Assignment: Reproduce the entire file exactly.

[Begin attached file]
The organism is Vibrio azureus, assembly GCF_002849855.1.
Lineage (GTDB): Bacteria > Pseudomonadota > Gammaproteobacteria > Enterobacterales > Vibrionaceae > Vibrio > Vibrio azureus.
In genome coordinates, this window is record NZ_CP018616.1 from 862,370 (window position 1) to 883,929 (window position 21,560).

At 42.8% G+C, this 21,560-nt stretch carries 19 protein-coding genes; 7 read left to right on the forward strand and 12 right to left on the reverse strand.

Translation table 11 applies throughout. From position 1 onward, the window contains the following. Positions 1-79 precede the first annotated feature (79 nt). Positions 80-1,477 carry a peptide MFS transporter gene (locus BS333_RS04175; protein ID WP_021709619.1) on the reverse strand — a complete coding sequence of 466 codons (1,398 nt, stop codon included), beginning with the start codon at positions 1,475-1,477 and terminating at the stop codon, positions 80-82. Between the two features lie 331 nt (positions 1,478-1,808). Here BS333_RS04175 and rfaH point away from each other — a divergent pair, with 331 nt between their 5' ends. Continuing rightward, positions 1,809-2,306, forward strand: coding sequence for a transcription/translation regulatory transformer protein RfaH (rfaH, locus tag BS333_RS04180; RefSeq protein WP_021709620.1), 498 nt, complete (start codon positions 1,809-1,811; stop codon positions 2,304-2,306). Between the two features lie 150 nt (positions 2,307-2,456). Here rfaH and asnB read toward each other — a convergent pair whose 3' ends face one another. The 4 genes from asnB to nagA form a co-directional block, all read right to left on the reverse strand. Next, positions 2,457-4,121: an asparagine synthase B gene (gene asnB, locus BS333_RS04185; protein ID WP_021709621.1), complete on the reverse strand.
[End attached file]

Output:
The organism is Vibrio azureus, assembly GCF_002849855.1.
Lineage (GTDB): Bacteria > Pseudomonadota > Gammaproteobacteria > Enterobacterales > Vibrionaceae > Vibrio > Vibrio azureus.
In genome coordinates, this window is record NZ_CP018616.1 from 862,370 (window position 1) to 883,929 (window position 21,560).

At 42.8% G+C, this 21,560-nt stretch carries 19 protein-coding genes; 7 read left to right on the forward strand and 12 right to left on the reverse strand.

Translation table 11 applies throughout. From position 1 onward, the window contains the following. Positions 1-79 precede the first annotated feature (79 nt). Positions 80-1,477 carry a peptide MFS transporter gene (locus BS333_RS04175; protein ID WP_021709619.1) on the reverse strand — a complete coding sequence of 466 codons (1,398 nt, stop codon included), beginning with the start codon at positions 1,475-1,477 and terminating at the stop codon, positions 80-82. Between the two features lie 331 nt (positions 1,478-1,808). Here BS333_RS04175 and rfaH point away from each other — a divergent pair, with 331 nt between their 5' ends. Continuing rightward, positions 1,809-2,306, forward strand: coding sequence for a transcription/translation regulatory transformer protein RfaH (rfaH, locus tag BS333_RS04180; RefSeq protein WP_021709620.1), 498 nt, complete (start codon positions 1,809-1,811; stop codon positions 2,304-2,306). Between the two features lie 150 nt (positions 2,307-2,456). Here rfaH and asnB read toward each other — a convergent pair whose 3' ends face one another. The 4 genes from asnB to nagA form a co-directional block, all read right to left on the reverse strand. Next, positions 2,457-4,121: an asparagine synthase B gene (gene asnB, locus BS333_RS04185; protein ID WP_021709621.1), complete on the reverse strand.